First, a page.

A bowel cancer patient from Weybridge is heading a new campaign to raise awareness about the disease.

Matthew Wiltshire, 51 from Weybridge has stage four bowel cancer.

He was chosen as one of the leading voices in Bowel Cancer UK’s campaign to mark ‘World Advanced Bowel Cancer Day’ on Friday (September 27).

Matthew said his "entire world changed" when he was first diagnosed with the disease in 2015.

Since then, he has moved through the rollercoaster of multiple surgeries, chemotherapies, an all-clear celebration and the return of the disease, and is now sharing his experiences to help other patients and raise awareness more generally about the disease.

"I’m 51, married with two boys of 21 and 17.

"My entire world changed in April 2015 when, following a colonoscopy, I was told I had a cancerous tumour in my bowel," Matthew recalled.

While this initial phase allowed him to return home without chemo or radiotherapy, he spoke candidly about his first experiences of being treated for bowel cancer.

"There’s no doubt that the time I spent in hospital was the worst I’d endured in my life.

"I ended up being fed through a drip in my neck for a week. I was also given a stoma for three months.

"I managed fairly well, learning to sit the wrong way on the toilet, eating very carefully to avoid blockages, and adjusting my golf swing on a family holiday in Portugal," Matthew remembered.

After being given an 'all-clear' from doctors, Matthew was able to continue with his life a while, but the disease returned.

"I started to have an unpleasant feeling in my bottom which became quite painful.

"I reported to my surgeon (and) numerous scans revealed that the cancer had returned — this time in the pelvic region.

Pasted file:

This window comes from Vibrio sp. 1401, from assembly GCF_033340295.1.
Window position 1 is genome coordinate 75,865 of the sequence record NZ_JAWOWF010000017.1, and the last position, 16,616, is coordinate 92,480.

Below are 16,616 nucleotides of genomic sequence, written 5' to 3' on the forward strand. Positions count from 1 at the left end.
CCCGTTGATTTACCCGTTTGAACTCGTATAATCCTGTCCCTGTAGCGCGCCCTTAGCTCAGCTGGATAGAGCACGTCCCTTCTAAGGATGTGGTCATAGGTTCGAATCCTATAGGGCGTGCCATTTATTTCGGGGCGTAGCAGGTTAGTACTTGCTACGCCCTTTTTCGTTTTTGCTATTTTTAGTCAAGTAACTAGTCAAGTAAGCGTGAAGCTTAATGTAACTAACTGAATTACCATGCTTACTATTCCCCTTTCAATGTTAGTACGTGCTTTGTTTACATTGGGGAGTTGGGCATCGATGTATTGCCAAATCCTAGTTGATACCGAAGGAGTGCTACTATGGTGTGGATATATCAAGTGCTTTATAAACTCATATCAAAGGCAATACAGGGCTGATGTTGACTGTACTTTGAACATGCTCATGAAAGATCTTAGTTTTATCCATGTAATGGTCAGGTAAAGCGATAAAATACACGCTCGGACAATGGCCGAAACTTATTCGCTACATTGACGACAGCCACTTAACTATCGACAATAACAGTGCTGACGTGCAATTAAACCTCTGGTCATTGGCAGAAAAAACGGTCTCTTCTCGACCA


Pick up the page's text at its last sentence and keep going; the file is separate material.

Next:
Matthew was later told that the cancer had spread to his lungs, and was placed on more severe chemotherapy regimes in response.

Despite some early success, it proved to be persistent and more difficult to remove, as he remembered after hearing a grave diagnosis from a radiologist.

"I walked out of there with one thing going around in my head — 'go home and get your affairs in order'.

"I’d gone from cured to incurable in fifteen minutes. The cancer in the lungs was back.

"My oncologist called the next day, same prognosis, slightly better delivery. 'It’s not months, its years'."

Since then, Matthew has undergone more rounds of chemotherapy and surgery to try and remove some of the cancerous tumours on his lungs, and is currently recovering in hospital.

"Cancer changes you, it’s unavoidable. I see the world through a new lens, with a different perspective on life. Some of it bad. But some of it good too," Matthew said.

"Therefore, relationships inevitably change. Roles change. I’ve gone from being the provider, supporter, advisor, carer, to almost the opposite.

"My wife needs to look after me (more!), my boys now worry about me, I’m less of the “big brother” to my sister, and my Dad faces burying a child. The dynamics have changed," he added.

Dr Lisa Wilde, Director of Research and External Affairs, at Bowel Cancer UK, said Matthew's case showed how important the group's work was.

"Matthew’s experience makes the charity even more determined to make real change happen for people diagnosed with advanced bowel cancer.

"We have been calling on the government for a long time to put initiatives in place to reduce the number of people diagnosed at the late stage of the disease and help ensure more people are diagnosed at the earlier stages.

"Being aware of the symptoms and visiting your GP if things don’t feel right can help increase chances of an early diagnosis," she said.